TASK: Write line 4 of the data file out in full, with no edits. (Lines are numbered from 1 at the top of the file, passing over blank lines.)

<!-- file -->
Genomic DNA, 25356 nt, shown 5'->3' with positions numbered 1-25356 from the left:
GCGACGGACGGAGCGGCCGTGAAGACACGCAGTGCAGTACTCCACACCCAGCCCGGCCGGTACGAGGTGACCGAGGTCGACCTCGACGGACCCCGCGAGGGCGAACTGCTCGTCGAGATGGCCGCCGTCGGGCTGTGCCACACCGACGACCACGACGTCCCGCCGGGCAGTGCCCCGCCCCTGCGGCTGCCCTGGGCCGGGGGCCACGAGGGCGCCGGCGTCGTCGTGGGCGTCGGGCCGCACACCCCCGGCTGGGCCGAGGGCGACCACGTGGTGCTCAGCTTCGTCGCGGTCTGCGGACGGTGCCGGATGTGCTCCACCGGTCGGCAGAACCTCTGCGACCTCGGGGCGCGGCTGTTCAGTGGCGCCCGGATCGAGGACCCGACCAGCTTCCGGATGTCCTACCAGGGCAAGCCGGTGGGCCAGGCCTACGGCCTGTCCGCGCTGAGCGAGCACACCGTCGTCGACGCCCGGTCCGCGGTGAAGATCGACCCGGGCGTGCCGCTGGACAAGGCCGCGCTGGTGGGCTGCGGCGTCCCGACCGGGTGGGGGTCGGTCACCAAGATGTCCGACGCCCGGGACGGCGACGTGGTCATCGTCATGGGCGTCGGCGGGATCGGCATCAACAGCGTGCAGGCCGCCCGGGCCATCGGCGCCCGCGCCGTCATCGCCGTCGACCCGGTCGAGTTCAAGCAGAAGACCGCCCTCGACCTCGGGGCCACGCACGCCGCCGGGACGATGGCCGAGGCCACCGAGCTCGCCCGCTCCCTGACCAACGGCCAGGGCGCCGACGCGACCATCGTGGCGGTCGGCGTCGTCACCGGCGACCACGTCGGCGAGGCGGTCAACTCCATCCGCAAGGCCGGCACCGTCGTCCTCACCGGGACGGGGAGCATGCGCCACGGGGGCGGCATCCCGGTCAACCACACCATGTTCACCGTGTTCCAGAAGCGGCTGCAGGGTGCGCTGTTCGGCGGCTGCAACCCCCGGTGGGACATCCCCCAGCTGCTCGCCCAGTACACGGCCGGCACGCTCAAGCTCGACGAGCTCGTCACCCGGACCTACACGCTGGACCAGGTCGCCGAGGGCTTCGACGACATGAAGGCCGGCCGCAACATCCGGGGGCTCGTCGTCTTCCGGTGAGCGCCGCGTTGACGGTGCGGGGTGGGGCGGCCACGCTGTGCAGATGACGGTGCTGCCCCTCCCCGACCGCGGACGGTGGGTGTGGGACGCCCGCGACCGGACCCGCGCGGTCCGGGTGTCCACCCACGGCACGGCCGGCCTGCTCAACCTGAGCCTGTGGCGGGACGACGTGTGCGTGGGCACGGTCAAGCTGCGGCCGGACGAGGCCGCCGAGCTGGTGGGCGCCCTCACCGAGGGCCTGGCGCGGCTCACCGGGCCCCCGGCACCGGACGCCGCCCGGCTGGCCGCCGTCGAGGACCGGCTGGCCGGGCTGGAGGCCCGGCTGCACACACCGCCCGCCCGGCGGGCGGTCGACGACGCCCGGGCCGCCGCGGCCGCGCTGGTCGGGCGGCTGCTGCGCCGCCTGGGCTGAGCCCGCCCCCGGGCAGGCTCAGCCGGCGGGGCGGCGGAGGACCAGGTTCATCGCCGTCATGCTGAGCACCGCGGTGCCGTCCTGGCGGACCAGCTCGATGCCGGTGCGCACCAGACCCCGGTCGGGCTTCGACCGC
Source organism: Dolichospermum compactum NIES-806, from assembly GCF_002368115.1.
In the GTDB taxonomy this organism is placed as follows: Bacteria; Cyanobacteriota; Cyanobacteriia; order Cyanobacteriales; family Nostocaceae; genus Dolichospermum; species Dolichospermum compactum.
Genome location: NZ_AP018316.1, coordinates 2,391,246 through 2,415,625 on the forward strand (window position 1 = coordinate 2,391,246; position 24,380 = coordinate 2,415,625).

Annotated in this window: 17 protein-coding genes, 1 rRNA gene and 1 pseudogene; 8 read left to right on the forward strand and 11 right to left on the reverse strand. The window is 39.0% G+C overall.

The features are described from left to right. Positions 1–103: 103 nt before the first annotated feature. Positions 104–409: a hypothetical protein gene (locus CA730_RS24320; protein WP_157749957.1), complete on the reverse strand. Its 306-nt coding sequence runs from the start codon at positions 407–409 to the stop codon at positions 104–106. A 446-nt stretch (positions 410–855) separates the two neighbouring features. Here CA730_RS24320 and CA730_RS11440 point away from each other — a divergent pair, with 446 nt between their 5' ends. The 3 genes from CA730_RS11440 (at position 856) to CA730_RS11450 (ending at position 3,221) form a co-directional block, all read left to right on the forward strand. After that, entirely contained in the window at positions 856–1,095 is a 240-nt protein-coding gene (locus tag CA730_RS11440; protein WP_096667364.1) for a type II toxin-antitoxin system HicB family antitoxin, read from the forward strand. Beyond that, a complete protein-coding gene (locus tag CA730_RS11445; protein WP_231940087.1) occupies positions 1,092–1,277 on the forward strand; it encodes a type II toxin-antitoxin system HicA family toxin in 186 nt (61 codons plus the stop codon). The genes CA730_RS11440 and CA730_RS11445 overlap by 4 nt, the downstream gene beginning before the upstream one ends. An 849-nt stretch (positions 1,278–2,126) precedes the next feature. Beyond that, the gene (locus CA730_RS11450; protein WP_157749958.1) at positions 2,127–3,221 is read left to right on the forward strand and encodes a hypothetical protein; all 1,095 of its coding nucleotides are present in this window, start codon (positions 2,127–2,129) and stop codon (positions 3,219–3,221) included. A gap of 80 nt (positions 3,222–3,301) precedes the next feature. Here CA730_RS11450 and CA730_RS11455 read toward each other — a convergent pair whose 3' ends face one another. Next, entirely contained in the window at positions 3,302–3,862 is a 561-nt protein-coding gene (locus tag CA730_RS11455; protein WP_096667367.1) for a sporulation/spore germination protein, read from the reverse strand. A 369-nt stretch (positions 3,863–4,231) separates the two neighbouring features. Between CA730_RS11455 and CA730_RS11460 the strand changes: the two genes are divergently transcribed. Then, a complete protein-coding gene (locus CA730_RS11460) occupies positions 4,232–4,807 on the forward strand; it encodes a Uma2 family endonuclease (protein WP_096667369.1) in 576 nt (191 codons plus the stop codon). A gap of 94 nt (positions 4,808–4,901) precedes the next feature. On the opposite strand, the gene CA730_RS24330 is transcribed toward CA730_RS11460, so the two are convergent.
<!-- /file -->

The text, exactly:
In the GTDB taxonomy this organism is placed as follows: Bacteria; Cyanobacteriota; Cyanobacteriia; order Cyanobacteriales; family Nostocaceae; genus Dolichospermum; species Dolichospermum compactum.